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Dan the Carver carves unique role for himself carving mezuzah casings

“Dan the Carver”; some of his wooden mezuzahs


Danny Waldman says that he has always enjoyed the challenge of doing something no one else is doing. That philosophy has led him to forge a niche creating hand-crafted mezzuzah casings out of blocks of wood.



“I started creating mezuzahs casings three years ago,” says the artist who goes by the moniker of “Dan the Carver” and who also produces wooden bowls, smudge bowls (for Indigenous ceremonies) and walking sticks. “We were moving into our new house. We needed a mezuzah, but I couldn’t find one that I liked. So I took a piece of nice wood and carved one.”
After that, Waldman began carving mezuzahs to give as gifts to family and friends. ‘Everybody like them,” he says. “So I began making more of them.
“I have developed my own style of carving. Others who have tried using my techniques have found it difficult acquiring the appropriate tools.”

Waldman has actually come rather late in life to his artistic endeavours. As he points out, he has worn a number of different job titles including contractor, insurance agent, medic and operator of a horse ranch.
Born and raised in Winnipeg, the son of the late Ben and Riva Waldman, as a young man he first tried kibbutz life in Israel. “We were in Israel for four years,” he says. “We intended to make aliyah and had applied to join a moshav in the Sinai. But we couldn’t get bank financing because the banks knew that Israel was about to return the Sinai to Egypt.”
Having returned to Canada, Waldman settled in Nova Scotia where, for 12 years, he raised horses. “We trained our horses for competitive as well as casual riding,” he recalls. “We also offered therapeutic riding for adults and children.”

As a result of significant changes to his personal life, Waldman gave up the equine business and relocated to Wisconsin. “I was looking for work,” he explains. “Someone suggested that I take en emergency responder course. I got a job the day after I graduated.”
His move to Wisconsin was by chance. “I dropped in on some Habonim friends in Wisconsin and ended up staying for two years,” he says.
In Wisconsin, he worked with crews fighting forest fires. He also spent some time working on oil rigs in Alberta and B.C.
“It was in Wisconsin where I started carving wooden bowls. Someone gave me a burl of wood. I carved a bowl out of it. I found that I enjoyed carving and got more burls.”
But what to do with them? He approached the Madison Museum of Modern Art and sold his first bowls.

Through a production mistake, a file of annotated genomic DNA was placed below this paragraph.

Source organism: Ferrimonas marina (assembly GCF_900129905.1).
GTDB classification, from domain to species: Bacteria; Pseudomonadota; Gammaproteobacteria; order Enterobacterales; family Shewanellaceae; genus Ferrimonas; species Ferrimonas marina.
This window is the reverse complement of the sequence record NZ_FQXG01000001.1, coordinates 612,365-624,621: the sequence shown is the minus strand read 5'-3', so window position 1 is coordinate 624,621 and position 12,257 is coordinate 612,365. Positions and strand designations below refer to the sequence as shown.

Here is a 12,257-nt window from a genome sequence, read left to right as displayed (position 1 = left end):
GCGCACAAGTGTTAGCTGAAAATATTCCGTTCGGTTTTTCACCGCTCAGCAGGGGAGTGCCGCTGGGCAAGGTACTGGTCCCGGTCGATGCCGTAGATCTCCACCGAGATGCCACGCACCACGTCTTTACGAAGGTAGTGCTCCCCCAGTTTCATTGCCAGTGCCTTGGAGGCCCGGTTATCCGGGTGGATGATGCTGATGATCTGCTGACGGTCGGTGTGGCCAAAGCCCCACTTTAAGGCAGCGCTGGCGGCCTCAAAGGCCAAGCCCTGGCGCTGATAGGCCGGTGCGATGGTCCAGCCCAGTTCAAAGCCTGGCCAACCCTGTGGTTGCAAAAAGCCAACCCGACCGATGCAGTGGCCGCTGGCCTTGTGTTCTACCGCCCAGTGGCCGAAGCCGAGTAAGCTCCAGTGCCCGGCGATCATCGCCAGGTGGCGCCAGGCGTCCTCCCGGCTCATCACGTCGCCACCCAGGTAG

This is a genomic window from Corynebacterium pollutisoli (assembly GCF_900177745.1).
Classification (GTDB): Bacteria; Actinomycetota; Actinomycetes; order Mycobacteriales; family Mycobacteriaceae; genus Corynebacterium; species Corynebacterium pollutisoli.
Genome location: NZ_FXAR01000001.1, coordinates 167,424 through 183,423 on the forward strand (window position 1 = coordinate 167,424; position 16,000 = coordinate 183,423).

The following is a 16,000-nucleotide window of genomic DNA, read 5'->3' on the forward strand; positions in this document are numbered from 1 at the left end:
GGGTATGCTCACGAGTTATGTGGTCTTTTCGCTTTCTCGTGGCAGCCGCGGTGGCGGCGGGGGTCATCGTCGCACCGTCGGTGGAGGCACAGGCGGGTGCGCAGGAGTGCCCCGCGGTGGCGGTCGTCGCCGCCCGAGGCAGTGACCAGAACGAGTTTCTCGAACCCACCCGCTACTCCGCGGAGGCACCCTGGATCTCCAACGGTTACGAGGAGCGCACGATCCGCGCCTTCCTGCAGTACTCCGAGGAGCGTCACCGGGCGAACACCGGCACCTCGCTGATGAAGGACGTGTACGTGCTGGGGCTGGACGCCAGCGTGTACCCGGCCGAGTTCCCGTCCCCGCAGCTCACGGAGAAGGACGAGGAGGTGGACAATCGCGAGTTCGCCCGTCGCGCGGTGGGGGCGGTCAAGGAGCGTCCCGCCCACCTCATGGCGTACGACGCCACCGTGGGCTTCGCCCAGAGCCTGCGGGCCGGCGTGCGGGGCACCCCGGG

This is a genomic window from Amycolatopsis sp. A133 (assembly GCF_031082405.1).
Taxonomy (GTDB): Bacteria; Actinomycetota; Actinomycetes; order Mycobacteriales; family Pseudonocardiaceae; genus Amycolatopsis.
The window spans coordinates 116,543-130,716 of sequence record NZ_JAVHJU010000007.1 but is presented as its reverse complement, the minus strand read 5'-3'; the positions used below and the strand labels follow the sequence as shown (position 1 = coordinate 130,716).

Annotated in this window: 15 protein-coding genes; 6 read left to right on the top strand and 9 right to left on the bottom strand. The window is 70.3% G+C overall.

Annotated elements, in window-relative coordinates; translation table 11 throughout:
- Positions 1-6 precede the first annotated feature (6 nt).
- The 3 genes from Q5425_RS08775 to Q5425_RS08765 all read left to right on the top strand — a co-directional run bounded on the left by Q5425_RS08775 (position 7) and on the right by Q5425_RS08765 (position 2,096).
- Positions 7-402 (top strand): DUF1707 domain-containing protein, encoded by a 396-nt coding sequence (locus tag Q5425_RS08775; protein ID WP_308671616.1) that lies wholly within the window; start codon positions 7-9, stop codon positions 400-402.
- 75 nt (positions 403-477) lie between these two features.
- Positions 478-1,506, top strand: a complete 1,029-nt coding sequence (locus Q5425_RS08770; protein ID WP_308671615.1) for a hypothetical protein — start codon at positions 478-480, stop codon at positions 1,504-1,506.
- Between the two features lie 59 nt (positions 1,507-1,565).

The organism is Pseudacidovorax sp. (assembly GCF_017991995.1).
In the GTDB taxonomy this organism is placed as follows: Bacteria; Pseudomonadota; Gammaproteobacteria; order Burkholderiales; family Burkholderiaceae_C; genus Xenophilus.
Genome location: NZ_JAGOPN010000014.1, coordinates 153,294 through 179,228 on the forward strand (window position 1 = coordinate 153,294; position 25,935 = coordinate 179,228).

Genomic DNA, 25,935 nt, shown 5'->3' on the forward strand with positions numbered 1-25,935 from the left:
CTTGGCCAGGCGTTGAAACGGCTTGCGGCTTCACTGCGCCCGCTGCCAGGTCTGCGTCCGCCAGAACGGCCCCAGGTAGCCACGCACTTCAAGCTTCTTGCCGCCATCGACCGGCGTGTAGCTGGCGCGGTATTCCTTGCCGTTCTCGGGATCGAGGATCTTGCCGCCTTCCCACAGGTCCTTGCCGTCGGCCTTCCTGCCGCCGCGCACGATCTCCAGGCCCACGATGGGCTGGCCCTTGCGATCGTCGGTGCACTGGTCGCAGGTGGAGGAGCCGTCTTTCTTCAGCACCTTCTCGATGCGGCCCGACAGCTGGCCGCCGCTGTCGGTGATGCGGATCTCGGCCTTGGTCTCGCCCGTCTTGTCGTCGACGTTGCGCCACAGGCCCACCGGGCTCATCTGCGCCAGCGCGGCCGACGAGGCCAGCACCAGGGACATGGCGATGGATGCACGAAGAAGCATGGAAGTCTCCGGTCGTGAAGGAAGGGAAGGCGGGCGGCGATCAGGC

“That was the beginning of my life as Dan the Carver,” he says.

Waldman notes that through all his years of wandering, he always considered Winnipeg “home”. Thus it was that he came back home about ten years ago. He soon found working space at what used to be the Odwak family’s butcher shop on Main Street near Logan.
“I originally came into this place by mistake,” he recounts. “There are a number of artists working in ceramics here. I was offered studio space in the basement. I became the carver in residence.”
Dan the Carver reports that he has had buyers from out of province as well as local customers. Some of his creations are on display at the Manitoba Museum of Man and Nature, Bev Morton’s Wayne Arthur Gallery on Provencher and Creations on Alexander Avenue.
Some of his mezuzah casings are on sale in the gift shops at Temple Shalom and Congregation Etz Chayim.
Waldman notes that he carves his mezuzahs from a variety of different woods – wood that is often salvaged from sources such as old furniture or fallen trees. He has produced mezuzah casings carved out of oak, cherry, mahogany, teak, zebrawood and walnut.

The tools that he uses to carve the mezuzah casings are of his own design. “There is no catalogue for the tools I need,” he points out. “I have had to adapt different tools for my usage – and I am still figuring it out.”
Each mezuzah casing is unique, he notes. The standard price, he says, is double chai ($36).
“People can come in and choose a mezuzah from my stock or place an order,” he says. “It takes a day or two for me to make a new mezuzah.”
Not only does Dan the Carver have the distinction of being the only creator of mezuzah casings out of wood, but he is also, he notes, the longest serving congregant of the Chevra Mishnayes synagogue in north Winnipeg (having attended the shul with his father when it was on Robinson Avenue). He rejoined his family’s shul when he came back to Winnipeg – where his brother, Rob, and Dan himself are board members.
“I enjoy helping to make a minyan most Shabbats at the Chevra Mishnayes,” he says.
Readers who may wish to get in touch with Dan the carver can call 204 999 7197 or look him up on Facebook

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